Be Accurate and Thorough - With a Dash of Skepticism
While identifying damage and documenting it is important, to be an expert you must be accurate as well. Misinterpreting storm damage can lead to erroneous evaluations that hurt your reputation both with clients and insurance companies, as well as wasting time having to reschedule home visits and tests. Sometimes what appears to be storm damage is actually just normal wear and tear.
The first step to avoiding misinterpretation is to use common sense. Was there a storm in the area recently? Does the area you are in typically get larger hail? Answering questions like these can help you determine the cause or plausibility of damage to the roof.
Next you should try to determine what else it could be. For example, acorns can leave marks that look a lot like hail damage, so look around for large trees that could be the real culprit. A large part of this step is to look for patterns. True storm damage should be random, like nature, so if you see any patterns you should look deeper into the evidence of damage. Loose shingle granules only in areas that have high worker traffic, such as near a satellite dish, might simply be the result of people walking along the roof. Hail pock marks that only appear in the shade might actually be spots caused by lichens growing on the roof. Keep your mind open to other possibilities in order to avoid making a mistake when assessing a roof.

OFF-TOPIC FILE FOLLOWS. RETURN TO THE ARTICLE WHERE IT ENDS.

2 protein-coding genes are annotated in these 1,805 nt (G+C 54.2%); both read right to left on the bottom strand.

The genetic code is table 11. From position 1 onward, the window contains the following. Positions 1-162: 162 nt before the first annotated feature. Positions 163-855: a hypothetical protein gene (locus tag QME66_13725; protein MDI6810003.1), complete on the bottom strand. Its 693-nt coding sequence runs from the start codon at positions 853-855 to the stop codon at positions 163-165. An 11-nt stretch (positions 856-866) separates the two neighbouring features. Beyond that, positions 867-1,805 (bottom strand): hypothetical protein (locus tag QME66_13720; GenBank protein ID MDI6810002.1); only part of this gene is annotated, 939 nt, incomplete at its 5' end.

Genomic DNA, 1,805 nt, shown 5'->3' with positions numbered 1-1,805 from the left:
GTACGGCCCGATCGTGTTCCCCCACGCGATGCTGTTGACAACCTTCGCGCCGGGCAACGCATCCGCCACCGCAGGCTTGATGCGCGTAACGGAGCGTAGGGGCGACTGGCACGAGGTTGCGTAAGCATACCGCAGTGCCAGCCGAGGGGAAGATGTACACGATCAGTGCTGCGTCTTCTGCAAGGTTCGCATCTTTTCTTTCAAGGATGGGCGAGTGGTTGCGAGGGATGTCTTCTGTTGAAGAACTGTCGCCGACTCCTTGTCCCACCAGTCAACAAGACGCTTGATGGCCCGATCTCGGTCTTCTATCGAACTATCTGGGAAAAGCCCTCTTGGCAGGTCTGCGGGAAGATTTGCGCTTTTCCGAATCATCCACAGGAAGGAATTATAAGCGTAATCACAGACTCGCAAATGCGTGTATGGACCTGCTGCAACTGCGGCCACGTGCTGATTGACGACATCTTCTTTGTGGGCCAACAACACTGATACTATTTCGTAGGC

You can also look for other clues that indicate storm damage really did occur. Hail leaves small dents on soft metals, so checking the gutters and vents for dimples can tell if there really was hail in the area. Finally, there are guides and handbooks, such as HAAG’s Composite Roofs Damage Assessment Field Guide, that give examples of what certain damage looks like. These can be used to compare and identify damage on your customers roof, helping ensure you are classifying it in the same way an insurance company might.
Training Your Field Staff
In order to avoid mistakes while assessing a roof and profit from the storm season, all of your staff should be experts on storm damage. How do you do this? The most common way is to train with an expert. Send new hires along with your experienced people so that they can gain first hand experience.
You can also become certified by taking a class. HAAG offers inspector certification classes for commercial roofs, residential roofs, and wind damage that can teach your employees all they need to know to become an expert in storm damage. Certified inspectors are less likely to make mistakes, and you can advertise your expertise over your competitors.
Identifying storm damage can be a tricky business because there are so many ways a roof could be damaged or worn out. Add on top of this the subjectivity of how an insurance company decides to define damage and you can have quite the task on your hands. However, if you and all of your employees are experts in storm damage, you can confident with your work and be sure that your company will profit every time a large storm rolls through.